For those who haven’t yet dipped into the world of SSDs, SSDs are Solid State Drives which are computer storage devices that offer a number of advantages over the traditional hard drives we all know and love. Unlike the traditional hard drive, or HDD, SSDs don’t have any moving parts in them, so no rotating platters and no magnetic head. Instead, SSDs function a bit like your USB memory stick – silent, physically durable, low heat output, low energy consumption, and SSDs, unlike USB memory sticks, also get insane performance.  Of course, since nothing in this world is all rainbows and unicorns as there are some disadvantages to going with SSDs – namely high prices and low capacity.

For anyone who’s been frequenting our forums lately, you’ll see a number of posts on our “Hot Deals” section regarding SSDs on sale. It seems to be a general trend lately, and I’d have to say a welcome one at that. According to a recent report over at Tech Report, SSD prices have fallen on average of about 46% across all manufacturers since last year (2011). While they are still significantly more expensive than traditional hard drives in terms of price to gigabyte ratio (Seagate Barracuda 7200RPM 1TB – $0.09/GB), they have fallen quite a bit and are now much more accessible to a much greater audience.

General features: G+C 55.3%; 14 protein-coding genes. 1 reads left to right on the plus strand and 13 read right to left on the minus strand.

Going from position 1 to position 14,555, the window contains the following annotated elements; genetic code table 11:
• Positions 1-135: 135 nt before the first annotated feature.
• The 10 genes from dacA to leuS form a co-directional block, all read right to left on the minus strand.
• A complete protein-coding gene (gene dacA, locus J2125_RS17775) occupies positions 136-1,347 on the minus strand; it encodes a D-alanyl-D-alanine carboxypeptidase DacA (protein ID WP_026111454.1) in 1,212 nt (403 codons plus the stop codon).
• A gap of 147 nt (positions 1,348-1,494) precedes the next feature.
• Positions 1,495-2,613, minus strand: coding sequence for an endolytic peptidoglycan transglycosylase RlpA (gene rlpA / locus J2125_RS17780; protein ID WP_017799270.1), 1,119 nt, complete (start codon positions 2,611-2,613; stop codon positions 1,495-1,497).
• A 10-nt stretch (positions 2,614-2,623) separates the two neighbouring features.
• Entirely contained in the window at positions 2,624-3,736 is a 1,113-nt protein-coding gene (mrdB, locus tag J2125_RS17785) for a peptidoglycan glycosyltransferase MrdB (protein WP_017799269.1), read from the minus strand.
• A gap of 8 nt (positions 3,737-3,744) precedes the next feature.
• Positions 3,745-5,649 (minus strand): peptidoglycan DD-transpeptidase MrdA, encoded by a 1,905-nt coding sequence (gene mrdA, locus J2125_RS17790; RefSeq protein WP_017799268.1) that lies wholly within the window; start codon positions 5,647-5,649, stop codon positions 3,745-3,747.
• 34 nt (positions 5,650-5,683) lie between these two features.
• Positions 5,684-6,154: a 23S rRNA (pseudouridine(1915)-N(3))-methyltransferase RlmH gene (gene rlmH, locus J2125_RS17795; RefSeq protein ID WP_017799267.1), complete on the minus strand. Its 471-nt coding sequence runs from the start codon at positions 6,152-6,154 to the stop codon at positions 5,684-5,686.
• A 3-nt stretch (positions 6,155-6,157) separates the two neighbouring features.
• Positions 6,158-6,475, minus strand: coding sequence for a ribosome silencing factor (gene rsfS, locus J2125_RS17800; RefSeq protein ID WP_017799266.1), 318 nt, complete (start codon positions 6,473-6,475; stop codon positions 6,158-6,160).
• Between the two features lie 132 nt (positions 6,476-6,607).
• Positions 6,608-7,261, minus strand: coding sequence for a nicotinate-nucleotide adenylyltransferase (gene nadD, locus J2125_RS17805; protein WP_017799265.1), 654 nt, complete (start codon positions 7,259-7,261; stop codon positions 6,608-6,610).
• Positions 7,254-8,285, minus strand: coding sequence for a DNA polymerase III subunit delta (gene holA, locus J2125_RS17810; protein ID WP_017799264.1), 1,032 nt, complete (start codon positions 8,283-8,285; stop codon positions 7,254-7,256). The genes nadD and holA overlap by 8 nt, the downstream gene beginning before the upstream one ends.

According to the Tech Report charts, the general trend is that larger capacity drives – 120GB/128GB and 240GB/256GB tend to have the best price to GB ratio while the lower capacity drives have slightly higher price to GB ratios. Overall, the Crucial m4 256GB, a top tier SSD no less, has had the largest price cuts with current pricing right around $0.82/GB while the Intel 320 40GB has had the smallest price cuts, currently priced at around $2.31/GB.

Looks like major SSD manufacturers are actually making good on their promise to cut SSD prices. Good for us!

Source: Tech Report